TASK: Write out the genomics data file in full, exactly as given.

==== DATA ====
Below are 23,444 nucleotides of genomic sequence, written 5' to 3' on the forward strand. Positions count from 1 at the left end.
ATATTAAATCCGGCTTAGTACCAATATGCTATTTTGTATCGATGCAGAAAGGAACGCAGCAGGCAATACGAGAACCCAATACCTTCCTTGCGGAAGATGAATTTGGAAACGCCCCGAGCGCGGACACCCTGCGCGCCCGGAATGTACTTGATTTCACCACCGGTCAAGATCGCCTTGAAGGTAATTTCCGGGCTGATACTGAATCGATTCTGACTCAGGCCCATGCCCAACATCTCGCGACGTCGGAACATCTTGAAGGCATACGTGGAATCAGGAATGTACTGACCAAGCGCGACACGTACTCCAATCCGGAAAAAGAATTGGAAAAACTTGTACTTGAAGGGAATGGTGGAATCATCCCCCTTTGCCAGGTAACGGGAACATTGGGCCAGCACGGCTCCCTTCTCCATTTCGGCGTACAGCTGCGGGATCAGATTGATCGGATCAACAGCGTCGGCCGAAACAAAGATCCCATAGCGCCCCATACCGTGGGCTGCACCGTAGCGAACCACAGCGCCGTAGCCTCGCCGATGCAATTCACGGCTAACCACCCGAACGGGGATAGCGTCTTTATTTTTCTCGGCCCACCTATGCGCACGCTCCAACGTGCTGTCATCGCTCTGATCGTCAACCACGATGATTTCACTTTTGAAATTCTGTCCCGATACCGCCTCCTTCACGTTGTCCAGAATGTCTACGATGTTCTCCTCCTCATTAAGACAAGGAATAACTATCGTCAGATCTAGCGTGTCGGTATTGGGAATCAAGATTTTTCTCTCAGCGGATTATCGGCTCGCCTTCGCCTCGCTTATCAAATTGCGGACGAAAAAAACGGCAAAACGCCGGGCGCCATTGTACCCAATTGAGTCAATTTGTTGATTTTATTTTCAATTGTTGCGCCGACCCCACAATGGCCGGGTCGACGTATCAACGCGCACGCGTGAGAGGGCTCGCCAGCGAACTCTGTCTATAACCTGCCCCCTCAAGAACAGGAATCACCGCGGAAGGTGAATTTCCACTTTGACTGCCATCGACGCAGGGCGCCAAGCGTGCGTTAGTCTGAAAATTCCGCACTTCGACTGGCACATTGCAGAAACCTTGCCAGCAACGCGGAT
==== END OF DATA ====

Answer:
Below are 23,444 nucleotides of genomic sequence, written 5' to 3' on the forward strand. Positions count from 1 at the left end.
ATATTAAATCCGGCTTAGTACCAATATGCTATTTTGTATCGATGCAGAAAGGAACGCAGCAGGCAATACGAGAACCCAATACCTTCCTTGCGGAAGATGAATTTGGAAACGCCCCGAGCGCGGACACCCTGCGCGCCCGGAATGTACTTGATTTCACCACCGGTCAAGATCGCCTTGAAGGTAATTTCCGGGCTGATACTGAATCGATTCTGACTCAGGCCCATGCCCAACATCTCGCGACGTCGGAACATCTTGAAGGCATACGTGGAATCAGGAATGTACTGACCAAGCGCGACACGTACTCCAATCCGGAAAAAGAATTGGAAAAACTTGTACTTGAAGGGAATGGTGGAATCATCCCCCTTTGCCAGGTAACGGGAACATTGGGCCAGCACGGCTCCCTTCTCCATTTCGGCGTACAGCTGCGGGATCAGATTGATCGGATCAACAGCGTCGGCCGAAACAAAGATCCCATAGCGCCCCATACCGTGGGCTGCACCGTAGCGAACCACAGCGCCGTAGCCTCGCCGATGCAATTCACGGCTAACCACCCGAACGGGGATAGCGTCTTTATTTTTCTCGGCCCACCTATGCGCACGCTCCAACGTGCTGTCATCGCTCTGATCGTCAACCACGATGATTTCACTTTTGAAATTCTGTCCCGATACCGCCTCCTTCACGTTGTCCAGAATGTCTACGATGTTCTCCTCCTCATTAAGACAAGGAATAACTATCGTCAGATCTAGCGTGTCGGTATTGGGAATCAAGATTTTTCTCTCAGCGGATTATCGGCTCGCCTTCGCCTCGCTTATCAAATTGCGGACGAAAAAAACGGCAAAACGCCGGGCGCCATTGTACCCAATTGAGTCAATTTGTTGATTTTATTTTCAATTGTTGCGCCGACCCCACAATGGCCGGGTCGACGTATCAACGCGCACGCGTGAGAGGGCTCGCCAGCGAACTCTGTCTATAACCTGCCCCCTCAAGAACAGGAATCACCGCGGAAGGTGAATTTCCACTTTGACTGCCATCGACGCAGGGCGCCAAGCGTGCGTTAGTCTGAAAATTCCGCACTTCGACTGGCACATTGCAGAAACCTTGCCAGCAACGCGGAT